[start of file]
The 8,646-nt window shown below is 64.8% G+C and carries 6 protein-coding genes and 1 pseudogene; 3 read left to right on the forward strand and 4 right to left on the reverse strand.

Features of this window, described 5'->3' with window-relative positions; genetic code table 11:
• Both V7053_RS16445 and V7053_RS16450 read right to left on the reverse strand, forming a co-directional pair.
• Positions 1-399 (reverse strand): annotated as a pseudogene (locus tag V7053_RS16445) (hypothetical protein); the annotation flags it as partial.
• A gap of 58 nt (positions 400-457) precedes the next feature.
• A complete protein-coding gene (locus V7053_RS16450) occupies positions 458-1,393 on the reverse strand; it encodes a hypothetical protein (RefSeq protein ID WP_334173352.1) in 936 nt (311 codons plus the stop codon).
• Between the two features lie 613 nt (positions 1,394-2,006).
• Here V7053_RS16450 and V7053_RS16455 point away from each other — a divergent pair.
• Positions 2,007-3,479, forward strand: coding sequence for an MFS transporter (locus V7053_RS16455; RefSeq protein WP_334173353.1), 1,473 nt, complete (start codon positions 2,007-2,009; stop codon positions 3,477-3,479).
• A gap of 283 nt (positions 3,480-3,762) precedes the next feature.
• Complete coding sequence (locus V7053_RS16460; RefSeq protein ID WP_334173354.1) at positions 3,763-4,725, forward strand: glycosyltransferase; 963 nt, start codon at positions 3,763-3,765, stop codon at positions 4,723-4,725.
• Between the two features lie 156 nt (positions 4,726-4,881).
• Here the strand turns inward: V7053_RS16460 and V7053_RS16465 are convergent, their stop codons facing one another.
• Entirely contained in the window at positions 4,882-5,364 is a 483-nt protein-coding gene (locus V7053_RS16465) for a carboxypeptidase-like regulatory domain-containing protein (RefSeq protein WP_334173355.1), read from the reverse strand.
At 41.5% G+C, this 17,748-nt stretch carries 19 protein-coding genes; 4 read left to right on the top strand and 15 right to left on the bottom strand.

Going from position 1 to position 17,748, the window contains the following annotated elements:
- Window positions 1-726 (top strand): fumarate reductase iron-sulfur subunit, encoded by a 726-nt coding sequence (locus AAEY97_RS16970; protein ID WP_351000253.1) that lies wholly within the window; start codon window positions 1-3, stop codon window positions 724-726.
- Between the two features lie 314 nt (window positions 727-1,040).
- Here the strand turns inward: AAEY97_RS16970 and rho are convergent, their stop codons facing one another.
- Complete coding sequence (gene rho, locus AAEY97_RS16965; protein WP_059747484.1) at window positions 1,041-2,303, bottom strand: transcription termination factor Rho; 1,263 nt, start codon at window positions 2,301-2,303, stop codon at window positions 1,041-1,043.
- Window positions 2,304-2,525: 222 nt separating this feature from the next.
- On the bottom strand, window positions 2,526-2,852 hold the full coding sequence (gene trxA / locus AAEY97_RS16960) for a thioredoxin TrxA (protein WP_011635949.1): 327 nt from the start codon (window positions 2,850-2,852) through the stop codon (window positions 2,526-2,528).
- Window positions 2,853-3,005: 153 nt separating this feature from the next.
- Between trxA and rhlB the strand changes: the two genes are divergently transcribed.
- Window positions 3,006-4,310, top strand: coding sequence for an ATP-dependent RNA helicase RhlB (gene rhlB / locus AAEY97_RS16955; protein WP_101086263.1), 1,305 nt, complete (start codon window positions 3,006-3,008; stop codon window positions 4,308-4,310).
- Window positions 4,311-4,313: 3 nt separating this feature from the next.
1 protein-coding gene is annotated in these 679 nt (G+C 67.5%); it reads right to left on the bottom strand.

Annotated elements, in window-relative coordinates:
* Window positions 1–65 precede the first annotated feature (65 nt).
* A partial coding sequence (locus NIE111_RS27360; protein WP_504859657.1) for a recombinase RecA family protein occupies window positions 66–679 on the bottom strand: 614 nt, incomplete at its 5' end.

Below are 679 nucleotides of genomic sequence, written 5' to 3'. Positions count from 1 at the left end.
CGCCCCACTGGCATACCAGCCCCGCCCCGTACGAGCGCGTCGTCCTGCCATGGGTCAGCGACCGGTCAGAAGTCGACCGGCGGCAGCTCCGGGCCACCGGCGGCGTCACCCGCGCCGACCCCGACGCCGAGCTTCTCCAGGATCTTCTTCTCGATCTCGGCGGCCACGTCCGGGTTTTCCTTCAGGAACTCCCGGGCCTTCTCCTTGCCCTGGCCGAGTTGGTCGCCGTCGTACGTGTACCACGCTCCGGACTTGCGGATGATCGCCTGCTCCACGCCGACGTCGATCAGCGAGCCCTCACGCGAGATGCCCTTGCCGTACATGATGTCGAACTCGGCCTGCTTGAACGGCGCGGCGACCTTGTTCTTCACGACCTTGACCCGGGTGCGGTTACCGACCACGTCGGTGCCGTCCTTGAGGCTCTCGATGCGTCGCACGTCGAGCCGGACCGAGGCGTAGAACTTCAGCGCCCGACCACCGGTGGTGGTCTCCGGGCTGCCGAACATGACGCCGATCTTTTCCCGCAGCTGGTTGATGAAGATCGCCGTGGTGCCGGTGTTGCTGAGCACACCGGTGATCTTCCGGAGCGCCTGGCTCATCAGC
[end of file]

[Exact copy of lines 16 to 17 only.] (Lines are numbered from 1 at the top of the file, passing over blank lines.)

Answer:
Going from position 1 to position 17,748, the window contains the following annotated elements:
- Window positions 1-726 (top strand): fumarate reductase iron-sulfur subunit, encoded by a 726-nt coding sequence (locus AAEY97_RS16970; protein ID WP_351000253.1) that lies wholly within the window; start codon window positions 1-3, stop codon window positions 724-726.